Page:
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McDonald’s Parasites In Salad Warning: 400 People In 15 States Sick With ‘Explosive Diarrhea’

Nobody’s lovin’ this. Hundreds of people across America have become violently sick with nausea and diarrhea, all thanks to a parasite that’s being spread through McDonald’s salads!

Let this be a lesson: always order the Big Mac (or maybe skip fast food all together.) In a case of the healthy option being the wrong choice, some 395 people across 15 states had gotten sick with Cyclospora cayetanensis (or Cyclosporiasis) after eating tainted McDonald’s salads, according to the Centers for Disease Control and Prevention (per USA Today.) The salads have been contaminated with the Cyclospora parasite, which is spread through fecal matter. Gross, right? It gets worse. Cyclosporiasis’s symptoms include: watery diarrhea (aka ‘explosive’ diarrhea), a loss of appetite, weight loss, stomach cramps and pain, bloating, increased gas, nausea, fatigue, vomiting, body aches, headache and fever.

Sixteen people have since been hospitalized after eating the contaminated salads. So, how are so many people getting sick? Blame Fresh Express, one of McDonald’s suppliers. On July 26, a U.S. Food and Drug Administration analysis found Cyclospora in a sample of an unused package of salad mix with romaine lettuce and carrots. “Fresh Express committed to using recall procedures to inform those companies that received this romaine about the sample result,” the FDA said. “Fresh Express also reported that carrots used in the mix were only sent to McDonald’s locations.” Soon after people began getting sick, McDonald’s voluntarily stopped selling salads at impacted restaurants – and they switched salad suppliers.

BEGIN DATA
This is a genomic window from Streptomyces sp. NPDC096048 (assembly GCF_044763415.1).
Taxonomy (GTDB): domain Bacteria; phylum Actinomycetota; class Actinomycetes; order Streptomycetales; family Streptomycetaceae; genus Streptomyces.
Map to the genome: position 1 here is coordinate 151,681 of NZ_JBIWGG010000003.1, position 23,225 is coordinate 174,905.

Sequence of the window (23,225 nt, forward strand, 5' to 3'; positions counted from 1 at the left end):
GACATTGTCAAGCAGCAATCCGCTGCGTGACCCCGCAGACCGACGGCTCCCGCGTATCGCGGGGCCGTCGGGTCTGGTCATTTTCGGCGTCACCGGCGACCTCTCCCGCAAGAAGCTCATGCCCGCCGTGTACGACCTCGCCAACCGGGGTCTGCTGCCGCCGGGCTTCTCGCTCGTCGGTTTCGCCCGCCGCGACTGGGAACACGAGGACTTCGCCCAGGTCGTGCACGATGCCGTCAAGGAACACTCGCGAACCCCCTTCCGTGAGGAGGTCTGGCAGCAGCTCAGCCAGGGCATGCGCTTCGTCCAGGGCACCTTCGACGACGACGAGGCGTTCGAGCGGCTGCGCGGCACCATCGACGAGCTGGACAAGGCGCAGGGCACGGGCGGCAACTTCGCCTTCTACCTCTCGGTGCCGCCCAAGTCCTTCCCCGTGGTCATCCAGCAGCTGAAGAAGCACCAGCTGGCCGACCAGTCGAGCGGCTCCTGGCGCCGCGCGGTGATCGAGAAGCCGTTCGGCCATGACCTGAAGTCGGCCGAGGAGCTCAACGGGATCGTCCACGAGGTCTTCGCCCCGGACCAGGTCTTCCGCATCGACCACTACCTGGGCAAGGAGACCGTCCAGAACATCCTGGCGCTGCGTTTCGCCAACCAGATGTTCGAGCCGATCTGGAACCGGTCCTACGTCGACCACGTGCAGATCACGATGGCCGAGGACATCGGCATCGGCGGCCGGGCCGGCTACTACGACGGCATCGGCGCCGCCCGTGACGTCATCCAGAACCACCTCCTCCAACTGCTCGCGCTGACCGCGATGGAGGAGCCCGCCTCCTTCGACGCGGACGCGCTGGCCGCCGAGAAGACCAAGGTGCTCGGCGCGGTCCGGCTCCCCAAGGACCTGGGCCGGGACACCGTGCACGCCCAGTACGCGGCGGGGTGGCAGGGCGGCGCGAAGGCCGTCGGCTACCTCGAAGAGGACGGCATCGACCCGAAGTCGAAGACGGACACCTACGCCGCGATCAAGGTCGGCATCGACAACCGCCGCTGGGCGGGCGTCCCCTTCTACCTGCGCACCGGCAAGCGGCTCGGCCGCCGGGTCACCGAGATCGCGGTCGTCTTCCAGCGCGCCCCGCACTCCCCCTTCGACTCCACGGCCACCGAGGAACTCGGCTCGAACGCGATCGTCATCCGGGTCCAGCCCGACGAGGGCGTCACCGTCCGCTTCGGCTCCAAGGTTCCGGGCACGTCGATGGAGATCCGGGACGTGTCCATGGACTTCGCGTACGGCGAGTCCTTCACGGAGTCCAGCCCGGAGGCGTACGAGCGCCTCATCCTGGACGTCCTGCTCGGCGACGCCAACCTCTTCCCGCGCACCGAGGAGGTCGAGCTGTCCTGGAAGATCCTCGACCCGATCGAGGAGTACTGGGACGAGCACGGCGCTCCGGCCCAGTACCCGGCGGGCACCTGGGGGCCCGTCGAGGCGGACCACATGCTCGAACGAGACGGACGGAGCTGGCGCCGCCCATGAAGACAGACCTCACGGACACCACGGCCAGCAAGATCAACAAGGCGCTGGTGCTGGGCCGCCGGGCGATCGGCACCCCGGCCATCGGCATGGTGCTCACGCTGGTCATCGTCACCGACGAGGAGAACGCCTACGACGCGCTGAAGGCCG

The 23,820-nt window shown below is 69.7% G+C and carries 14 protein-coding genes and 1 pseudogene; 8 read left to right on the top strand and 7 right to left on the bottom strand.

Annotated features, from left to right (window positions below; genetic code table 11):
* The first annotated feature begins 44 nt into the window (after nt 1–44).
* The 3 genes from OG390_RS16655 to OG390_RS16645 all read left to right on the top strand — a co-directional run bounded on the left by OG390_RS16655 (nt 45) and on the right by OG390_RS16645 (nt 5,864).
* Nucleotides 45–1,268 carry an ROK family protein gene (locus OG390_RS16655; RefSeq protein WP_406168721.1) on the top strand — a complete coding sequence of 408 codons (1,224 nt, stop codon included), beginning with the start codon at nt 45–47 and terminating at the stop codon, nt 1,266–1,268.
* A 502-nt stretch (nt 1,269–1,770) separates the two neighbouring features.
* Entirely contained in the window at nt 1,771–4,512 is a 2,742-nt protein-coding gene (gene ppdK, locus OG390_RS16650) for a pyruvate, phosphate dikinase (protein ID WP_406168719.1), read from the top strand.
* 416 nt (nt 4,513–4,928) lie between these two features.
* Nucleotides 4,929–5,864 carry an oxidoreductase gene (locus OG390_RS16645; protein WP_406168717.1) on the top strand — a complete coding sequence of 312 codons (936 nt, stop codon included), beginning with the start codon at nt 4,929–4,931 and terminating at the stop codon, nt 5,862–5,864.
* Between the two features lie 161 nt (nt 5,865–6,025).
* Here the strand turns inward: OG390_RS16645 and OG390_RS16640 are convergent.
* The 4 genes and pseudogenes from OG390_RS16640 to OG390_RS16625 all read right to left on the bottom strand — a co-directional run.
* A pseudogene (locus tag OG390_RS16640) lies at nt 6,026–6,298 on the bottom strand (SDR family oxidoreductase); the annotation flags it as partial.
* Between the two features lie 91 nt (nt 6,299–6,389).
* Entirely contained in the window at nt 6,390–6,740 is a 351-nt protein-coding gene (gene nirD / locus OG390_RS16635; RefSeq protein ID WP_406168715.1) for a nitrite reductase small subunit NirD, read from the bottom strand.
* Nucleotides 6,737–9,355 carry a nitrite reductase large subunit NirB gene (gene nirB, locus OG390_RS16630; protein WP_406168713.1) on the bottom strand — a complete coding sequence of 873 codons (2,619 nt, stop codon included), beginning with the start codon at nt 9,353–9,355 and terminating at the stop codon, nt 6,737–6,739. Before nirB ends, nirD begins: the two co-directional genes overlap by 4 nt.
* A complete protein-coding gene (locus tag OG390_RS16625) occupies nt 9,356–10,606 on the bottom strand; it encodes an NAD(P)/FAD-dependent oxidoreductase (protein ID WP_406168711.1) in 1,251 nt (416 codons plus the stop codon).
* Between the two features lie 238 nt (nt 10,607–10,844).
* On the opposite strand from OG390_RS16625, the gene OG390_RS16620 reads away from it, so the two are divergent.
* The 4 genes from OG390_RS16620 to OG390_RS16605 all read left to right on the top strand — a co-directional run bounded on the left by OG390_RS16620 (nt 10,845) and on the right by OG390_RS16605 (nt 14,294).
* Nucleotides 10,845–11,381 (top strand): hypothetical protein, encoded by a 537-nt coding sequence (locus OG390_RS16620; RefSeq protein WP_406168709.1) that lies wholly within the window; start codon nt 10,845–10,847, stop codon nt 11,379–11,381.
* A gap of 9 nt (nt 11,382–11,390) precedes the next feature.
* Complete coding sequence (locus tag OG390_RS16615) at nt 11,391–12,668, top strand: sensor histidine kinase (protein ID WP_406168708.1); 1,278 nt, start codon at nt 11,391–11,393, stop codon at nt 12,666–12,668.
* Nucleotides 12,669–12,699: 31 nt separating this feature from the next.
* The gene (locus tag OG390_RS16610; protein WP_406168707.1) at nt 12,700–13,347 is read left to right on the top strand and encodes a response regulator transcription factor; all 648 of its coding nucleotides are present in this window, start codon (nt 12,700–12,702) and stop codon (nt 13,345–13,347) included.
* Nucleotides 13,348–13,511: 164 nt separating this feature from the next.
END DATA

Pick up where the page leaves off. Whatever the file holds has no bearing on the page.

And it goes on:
Cases have been reported in Connecticut, Florida, Iowa, Indiana, Kentucky, Michigan, Minnesota, Missouri, Nebraska, Ohio, South Dakota, Tennessee, Virginia, Wisconsin and Illinois (where McDonald’s is headquartered and where the most cases have been reported: 202.)

What do you do if you think you have Cyclosporiasis? “Most people who have healthy immune systems will recover without treatment,” according to the CDC website. “If not treated, the illness may last for a few days to a month or longer. Symptoms may seem to go away and then return one or more times (relapse). Anti-diarrheal medicine may help reduce diarrhea, but a health care provider should be consulted before such medicine is taken. People who are in poor health or who have weakened immune systems may be at higher risk for severe or prolonged illness.”

Similarly, on July 30, the U.S. Department of Agriculture’s Food Safety and Inspection Service issued a public health alert on Caito Foods beef, pork and poultry salad and wraps, out of fear that they too have been contaminated with Cyclospora. Fresh Express also supplies the chopped romaine lettuce that Caito Foods uses for its foods sold at Kroger, Trader Joe’s and Walgreen’s.

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